I’m not sure if it’s my confirmation bias, but it certainly seems that US media are talking more and more about poverty, inequality, and social stratification. Over the last few weeks, I’ve come across the following pieces (they’re great to listen to while doing the dishes!).
On Point from WBUR Boston, interviewed Richard Florida on September 26, 2013. He spoke about a recent article he wrote, at the Atlantic. It’s a nuanced argument. He finds that the post-crash US growth model is working, but that high inequality threatens the sustainability. In the interview at minute 32:00, he recognizes that his previous arguments about clustering (advanced in his work on the creative class) were misguided. Richard Florida is the director of the Martin Prosperity Institute at the University of Toronto’s School of Management.
This American Life from PRI did a piece on unconditional cash transfers in developing African countries over the summer. The piece, explains what UCTs are, why they might work, and why charities (in this case, they interviewed someone from Heifer International) by and large are against them. It’s a great, thought-provoking, and complicated discussion. A few weeks ago, an economist from the World Bank came to McGill to discuss findings that show that conditional cash transfers are related to better outcomes for families than unconditional cash transfers.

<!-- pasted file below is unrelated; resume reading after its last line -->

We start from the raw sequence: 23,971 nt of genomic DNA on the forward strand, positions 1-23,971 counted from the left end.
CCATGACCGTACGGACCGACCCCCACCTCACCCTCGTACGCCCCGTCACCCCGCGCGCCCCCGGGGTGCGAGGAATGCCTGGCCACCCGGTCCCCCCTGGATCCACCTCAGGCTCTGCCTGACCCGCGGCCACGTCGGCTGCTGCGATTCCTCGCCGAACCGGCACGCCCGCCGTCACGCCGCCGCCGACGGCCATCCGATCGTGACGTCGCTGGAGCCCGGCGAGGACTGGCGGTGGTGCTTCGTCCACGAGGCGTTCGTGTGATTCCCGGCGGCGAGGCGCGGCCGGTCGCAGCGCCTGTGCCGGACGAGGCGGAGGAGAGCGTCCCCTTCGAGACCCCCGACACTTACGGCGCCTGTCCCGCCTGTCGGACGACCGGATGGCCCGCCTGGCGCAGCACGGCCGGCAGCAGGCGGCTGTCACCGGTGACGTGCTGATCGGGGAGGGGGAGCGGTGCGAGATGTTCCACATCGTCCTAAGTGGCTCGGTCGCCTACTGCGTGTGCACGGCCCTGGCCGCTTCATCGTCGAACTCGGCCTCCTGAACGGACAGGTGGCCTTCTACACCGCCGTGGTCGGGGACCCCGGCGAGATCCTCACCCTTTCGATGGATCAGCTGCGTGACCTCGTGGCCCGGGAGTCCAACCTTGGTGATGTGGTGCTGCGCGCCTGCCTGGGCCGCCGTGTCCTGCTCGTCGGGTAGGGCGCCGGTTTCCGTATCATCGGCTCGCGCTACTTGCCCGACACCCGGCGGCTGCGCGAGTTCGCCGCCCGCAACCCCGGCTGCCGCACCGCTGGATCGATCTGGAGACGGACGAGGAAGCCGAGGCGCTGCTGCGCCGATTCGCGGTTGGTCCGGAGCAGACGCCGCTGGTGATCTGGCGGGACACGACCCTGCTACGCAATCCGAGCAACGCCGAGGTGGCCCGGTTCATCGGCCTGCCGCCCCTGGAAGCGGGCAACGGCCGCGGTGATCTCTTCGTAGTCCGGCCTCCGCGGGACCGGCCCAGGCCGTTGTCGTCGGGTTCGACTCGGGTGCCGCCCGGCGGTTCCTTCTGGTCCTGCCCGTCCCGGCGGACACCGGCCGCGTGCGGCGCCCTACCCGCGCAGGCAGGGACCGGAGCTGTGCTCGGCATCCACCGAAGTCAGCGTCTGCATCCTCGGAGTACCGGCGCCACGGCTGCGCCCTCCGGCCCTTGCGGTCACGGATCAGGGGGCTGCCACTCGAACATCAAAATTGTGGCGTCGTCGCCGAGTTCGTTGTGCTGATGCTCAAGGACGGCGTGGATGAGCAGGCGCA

Planet Money from NPR also has been delving into the issue of poverty with episodes (they’re short!) on the trouble with the US poverty line and welfare. The poverty line episode is a great introduction to why poverty has been measured the way it has in the US and exactly why this methodology is often divorced from current phenomena that better describes deprivation and hardship.